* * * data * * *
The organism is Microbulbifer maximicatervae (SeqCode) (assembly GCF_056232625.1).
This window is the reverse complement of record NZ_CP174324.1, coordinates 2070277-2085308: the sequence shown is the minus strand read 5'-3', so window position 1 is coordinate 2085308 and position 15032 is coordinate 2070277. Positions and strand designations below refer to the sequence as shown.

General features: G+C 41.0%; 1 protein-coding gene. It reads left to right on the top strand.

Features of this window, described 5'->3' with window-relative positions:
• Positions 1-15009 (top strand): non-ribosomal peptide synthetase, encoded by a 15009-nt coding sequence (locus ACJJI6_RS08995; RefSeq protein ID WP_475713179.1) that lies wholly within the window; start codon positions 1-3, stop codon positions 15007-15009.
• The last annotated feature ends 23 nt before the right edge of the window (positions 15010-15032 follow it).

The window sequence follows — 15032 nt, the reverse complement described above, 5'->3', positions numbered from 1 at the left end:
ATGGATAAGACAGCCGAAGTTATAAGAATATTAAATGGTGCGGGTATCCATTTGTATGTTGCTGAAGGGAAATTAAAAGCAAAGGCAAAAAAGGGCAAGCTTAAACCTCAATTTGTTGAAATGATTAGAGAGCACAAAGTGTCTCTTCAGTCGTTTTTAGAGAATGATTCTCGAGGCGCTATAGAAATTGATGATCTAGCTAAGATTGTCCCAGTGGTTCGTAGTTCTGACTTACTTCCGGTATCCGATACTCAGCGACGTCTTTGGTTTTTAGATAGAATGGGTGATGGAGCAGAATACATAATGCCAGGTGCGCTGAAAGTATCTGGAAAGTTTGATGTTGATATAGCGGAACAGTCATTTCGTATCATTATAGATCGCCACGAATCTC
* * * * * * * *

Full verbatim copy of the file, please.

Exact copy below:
The organism is Microbulbifer maximicatervae (SeqCode) (assembly GCF_056232625.1).
This window is the reverse complement of record NZ_CP174324.1, coordinates 2070277-2085308: the sequence shown is the minus strand read 5'-3', so window position 1 is coordinate 2085308 and position 15032 is coordinate 2070277. Positions and strand designations below refer to the sequence as shown.

General features: G+C 41.0%; 1 protein-coding gene. It reads left to right on the top strand.

Features of this window, described 5'->3' with window-relative positions:
• Positions 1-15009 (top strand): non-ribosomal peptide synthetase, encoded by a 15009-nt coding sequence (locus ACJJI6_RS08995; RefSeq protein ID WP_475713179.1) that lies wholly within the window; start codon positions 1-3, stop codon positions 15007-15009.
• The last annotated feature ends 23 nt before the right edge of the window (positions 15010-15032 follow it).

The window sequence follows — 15032 nt, the reverse complement described above, 5'->3', positions numbered from 1 at the left end:
ATGGATAAGACAGCCGAAGTTATAAGAATATTAAATGGTGCGGGTATCCATTTGTATGTTGCTGAAGGGAAATTAAAAGCAAAGGCAAAAAAGGGCAAGCTTAAACCTCAATTTGTTGAAATGATTAGAGAGCACAAAGTGTCTCTTCAGTCGTTTTTAGAGAATGATTCTCGAGGCGCTATAGAAATTGATGATCTAGCTAAGATTGTCCCAGTGGTTCGTAGTTCTGACTTACTTCCGGTATCCGATACTCAGCGACGTCTTTGGTTTTTAGATAGAATGGGTGATGGAGCAGAATACATAATGCCAGGTGCGCTGAAAGTATCTGGAAAGTTTGATGTTGATATAGCGGAACAGTCATTTCGTATCATTATAGATCGCCACGAATCTC